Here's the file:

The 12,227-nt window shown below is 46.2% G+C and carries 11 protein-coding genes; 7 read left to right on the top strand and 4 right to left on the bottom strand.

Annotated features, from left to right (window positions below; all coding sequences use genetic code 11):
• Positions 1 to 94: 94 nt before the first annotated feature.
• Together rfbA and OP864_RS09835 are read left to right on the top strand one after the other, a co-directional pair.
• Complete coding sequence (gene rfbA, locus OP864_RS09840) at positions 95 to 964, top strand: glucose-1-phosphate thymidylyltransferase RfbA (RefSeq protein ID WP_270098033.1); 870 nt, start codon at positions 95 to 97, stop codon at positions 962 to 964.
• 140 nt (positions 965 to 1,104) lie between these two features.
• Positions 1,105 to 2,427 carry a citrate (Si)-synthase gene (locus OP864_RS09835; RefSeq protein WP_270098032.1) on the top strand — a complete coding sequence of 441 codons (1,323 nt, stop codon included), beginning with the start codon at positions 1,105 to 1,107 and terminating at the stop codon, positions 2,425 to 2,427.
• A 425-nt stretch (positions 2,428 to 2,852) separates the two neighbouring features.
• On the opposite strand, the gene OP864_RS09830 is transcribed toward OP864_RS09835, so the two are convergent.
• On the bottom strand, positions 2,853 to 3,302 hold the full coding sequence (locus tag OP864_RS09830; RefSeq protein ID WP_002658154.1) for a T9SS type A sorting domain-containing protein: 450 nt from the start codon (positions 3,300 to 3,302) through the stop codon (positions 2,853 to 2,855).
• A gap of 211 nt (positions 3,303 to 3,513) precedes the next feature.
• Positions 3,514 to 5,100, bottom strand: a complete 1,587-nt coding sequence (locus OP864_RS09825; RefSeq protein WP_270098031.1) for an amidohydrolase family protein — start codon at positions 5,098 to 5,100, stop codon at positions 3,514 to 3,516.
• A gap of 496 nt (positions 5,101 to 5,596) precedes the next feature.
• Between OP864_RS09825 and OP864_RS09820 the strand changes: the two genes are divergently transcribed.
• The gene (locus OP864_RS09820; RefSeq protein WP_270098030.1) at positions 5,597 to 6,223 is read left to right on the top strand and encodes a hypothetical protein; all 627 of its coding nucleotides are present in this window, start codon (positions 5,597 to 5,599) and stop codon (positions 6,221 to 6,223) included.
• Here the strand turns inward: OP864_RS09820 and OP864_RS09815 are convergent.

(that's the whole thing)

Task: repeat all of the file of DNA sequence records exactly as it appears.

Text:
The 12,227-nt window shown below is 46.2% G+C and carries 11 protein-coding genes; 7 read left to right on the top strand and 4 right to left on the bottom strand.

Annotated features, from left to right (window positions below; all coding sequences use genetic code 11):
• Positions 1 to 94: 94 nt before the first annotated feature.
• Together rfbA and OP864_RS09835 are read left to right on the top strand one after the other, a co-directional pair.
• Complete coding sequence (gene rfbA, locus OP864_RS09840) at positions 95 to 964, top strand: glucose-1-phosphate thymidylyltransferase RfbA (RefSeq protein ID WP_270098033.1); 870 nt, start codon at positions 95 to 97, stop codon at positions 962 to 964.
• 140 nt (positions 965 to 1,104) lie between these two features.
• Positions 1,105 to 2,427 carry a citrate (Si)-synthase gene (locus OP864_RS09835; RefSeq protein WP_270098032.1) on the top strand — a complete coding sequence of 441 codons (1,323 nt, stop codon included), beginning with the start codon at positions 1,105 to 1,107 and terminating at the stop codon, positions 2,425 to 2,427.
• A 425-nt stretch (positions 2,428 to 2,852) separates the two neighbouring features.
• On the opposite strand, the gene OP864_RS09830 is transcribed toward OP864_RS09835, so the two are convergent.
• On the bottom strand, positions 2,853 to 3,302 hold the full coding sequence (locus tag OP864_RS09830; RefSeq protein ID WP_002658154.1) for a T9SS type A sorting domain-containing protein: 450 nt from the start codon (positions 3,300 to 3,302) through the stop codon (positions 2,853 to 2,855).
• A gap of 211 nt (positions 3,303 to 3,513) precedes the next feature.
• Positions 3,514 to 5,100, bottom strand: a complete 1,587-nt coding sequence (locus OP864_RS09825; RefSeq protein WP_270098031.1) for an amidohydrolase family protein — start codon at positions 5,098 to 5,100, stop codon at positions 3,514 to 3,516.
• A gap of 496 nt (positions 5,101 to 5,596) precedes the next feature.
• Between OP864_RS09825 and OP864_RS09820 the strand changes: the two genes are divergently transcribed.
• The gene (locus OP864_RS09820; RefSeq protein WP_270098030.1) at positions 5,597 to 6,223 is read left to right on the top strand and encodes a hypothetical protein; all 627 of its coding nucleotides are present in this window, start codon (positions 5,597 to 5,599) and stop codon (positions 6,221 to 6,223) included.
• Here the strand turns inward: OP864_RS09820 and OP864_RS09815 are convergent.